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The Lawrence Samuels commentary in Sunday’s Monterey Herald wouldn’t really have bothered me if they had done a decent job of explaining who he is. The piece was bunk, a layman’s attack on the fact of climate change and global warming, but if the paper had described him a rabid practitioner of libertarianism, readers would have known that little or no science was committed in the production of his essay.

Instead, Samuels was described as “author of the 2013 book ‘In Defense of Chaos: The Chaology of Politics, Economics and Human Action.’” In case you didn’t know, chaology is the study of chaos, something that Samuels seemingly supports. The tagline went on to acknowledge that he lives in Carmel Valley.

To my mind, that isn’t enough context to explain what qualifies Samuels to opine publicly that global warming is a hoax partly because “all the computer power in the world could not provide a perfectly accurate picture of impending weather a week from now.” Good to know. Samuels in recent times has also written in the Herald that the proposed public takeover of California American Water smacks of 20th century European fascism.

Other than the somewhat cryptic title of Samuels’ book, the only hint that his writing is shaped by politics rather than meteorology or some other form of research is in the final paragraph in the Sunday piece: “I believe it (the quite solid notion of climate change being driven by human causation) is just political. Some people want more political control and money. An epidemic of fear can rack up a lot of political points … . Some (climate change scientists) are just ideological determinists who oppose the right of people to make free choices.” As opposed to ideological determinists who have won awards for promotion of libertarianism. (See Samuels’ self-written Wikipedia entry for details.)

Samuels finally does, in the very last sentence of his Herald piece, write something that is likely true: “Whatever the case, the laws of science will eventually trump the absurdities of politics.”

Years ago when I was responsible for the content of the Herald’s opinion pages, I had a guideline. With some exceptions, local guest commentaries should only be written by people with some special connection to or expertise in the issue at hand. Without such a rule, relatively savvy Herald readers such as Samuels were likely to write about any old nonsense and call it a commentary when something they had written turned longer than a letter to the editor.

In some cases, there is nothing wrong with someone from the community writing about whatever topic strikes their fancy. Some nice essays can emerge from such a situation. But readers of the Herald would be better served if the editors would not provide significant space for people who can only pretend to bring some sort of expertise to their topic and who may seek to obscure their agendas.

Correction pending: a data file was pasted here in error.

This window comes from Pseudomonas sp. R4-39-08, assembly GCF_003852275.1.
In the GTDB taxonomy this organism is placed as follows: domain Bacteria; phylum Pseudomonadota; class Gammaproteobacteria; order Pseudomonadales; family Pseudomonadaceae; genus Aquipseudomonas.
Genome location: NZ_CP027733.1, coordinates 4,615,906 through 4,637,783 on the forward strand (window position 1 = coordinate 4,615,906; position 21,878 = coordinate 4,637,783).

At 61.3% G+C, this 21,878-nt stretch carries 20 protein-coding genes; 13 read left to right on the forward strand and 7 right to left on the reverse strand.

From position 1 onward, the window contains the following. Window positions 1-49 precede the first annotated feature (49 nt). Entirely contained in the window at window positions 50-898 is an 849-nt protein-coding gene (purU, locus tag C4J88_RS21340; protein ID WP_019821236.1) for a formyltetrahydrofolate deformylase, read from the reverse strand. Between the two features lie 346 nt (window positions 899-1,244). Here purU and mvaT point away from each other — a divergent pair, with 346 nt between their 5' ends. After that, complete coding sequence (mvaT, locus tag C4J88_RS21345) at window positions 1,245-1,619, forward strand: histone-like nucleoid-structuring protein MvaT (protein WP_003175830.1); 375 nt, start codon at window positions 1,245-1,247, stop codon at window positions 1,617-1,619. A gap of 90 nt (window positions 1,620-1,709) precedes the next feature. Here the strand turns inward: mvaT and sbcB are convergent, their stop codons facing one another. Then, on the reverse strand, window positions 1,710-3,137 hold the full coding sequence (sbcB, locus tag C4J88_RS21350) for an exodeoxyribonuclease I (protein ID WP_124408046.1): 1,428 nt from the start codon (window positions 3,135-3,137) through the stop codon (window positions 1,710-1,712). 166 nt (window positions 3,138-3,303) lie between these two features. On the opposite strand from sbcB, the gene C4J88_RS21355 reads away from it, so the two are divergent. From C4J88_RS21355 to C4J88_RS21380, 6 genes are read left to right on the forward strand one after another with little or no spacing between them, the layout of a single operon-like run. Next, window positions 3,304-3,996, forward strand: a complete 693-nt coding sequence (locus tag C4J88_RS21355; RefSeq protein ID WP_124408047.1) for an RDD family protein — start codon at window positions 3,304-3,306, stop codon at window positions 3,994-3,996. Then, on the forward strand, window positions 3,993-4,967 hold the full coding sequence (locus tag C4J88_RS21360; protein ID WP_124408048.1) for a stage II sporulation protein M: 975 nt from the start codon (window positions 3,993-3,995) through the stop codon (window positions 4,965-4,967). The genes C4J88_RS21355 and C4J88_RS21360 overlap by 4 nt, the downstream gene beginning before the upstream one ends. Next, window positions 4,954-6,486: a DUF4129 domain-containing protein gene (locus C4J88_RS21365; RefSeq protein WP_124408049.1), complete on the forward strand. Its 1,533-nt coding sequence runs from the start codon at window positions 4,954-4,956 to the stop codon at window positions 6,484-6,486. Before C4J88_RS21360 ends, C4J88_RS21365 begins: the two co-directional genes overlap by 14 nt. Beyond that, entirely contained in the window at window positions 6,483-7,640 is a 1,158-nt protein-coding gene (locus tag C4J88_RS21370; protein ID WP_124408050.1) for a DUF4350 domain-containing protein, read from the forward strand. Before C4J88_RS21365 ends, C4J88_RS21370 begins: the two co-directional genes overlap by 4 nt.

Comments on this entry are closed.

  • Bob Coble June 12, 2017, 11:52 am

    Sadly the Herald is no longer a worthwhile newspaper like it used to be in days gone by. Every time I see that Lawrence Samuels is the author of something in any publication I know that the report will be full of gross distortion and definitely not worth reading.

  • Jo Ann Novoson June 12, 2017, 12:26 pm

    Long suspected this to be the case with this guy. Context is everything.

  • L. Parrish June 12, 2017, 12:31 pm

    Thanks Royal for this post. Samuels is a well known, published Libertarian – something he never publicly admits. I guess he’s not all that proud of it. And also a well known nutcase and distorter of fact. One could even call him dishonest and be correct in that assessment. As for chaos, ask his neighbor across the street about all the beer cans his kids throw in the neighbor’s bushes.

  • John Dalessio June 12, 2017, 12:49 pm

    Samuels is not a true libertarian. The closest that we in Carmel Valley have come to describing his politics is “Curmudgeonism,” or the art of being old and nasty, without pretense to charm.

  • Deborah Warcken June 12, 2017, 2:08 pm

    A lot of argument from ignorance.

  • Anna Yateman June 12, 2017, 3:14 pm

    I’m so appreciative of your efforts to communicate logical , truthful news. I miss you at the Herald which now is nothing but regurgitated junk.
    How can I help support the Partisan?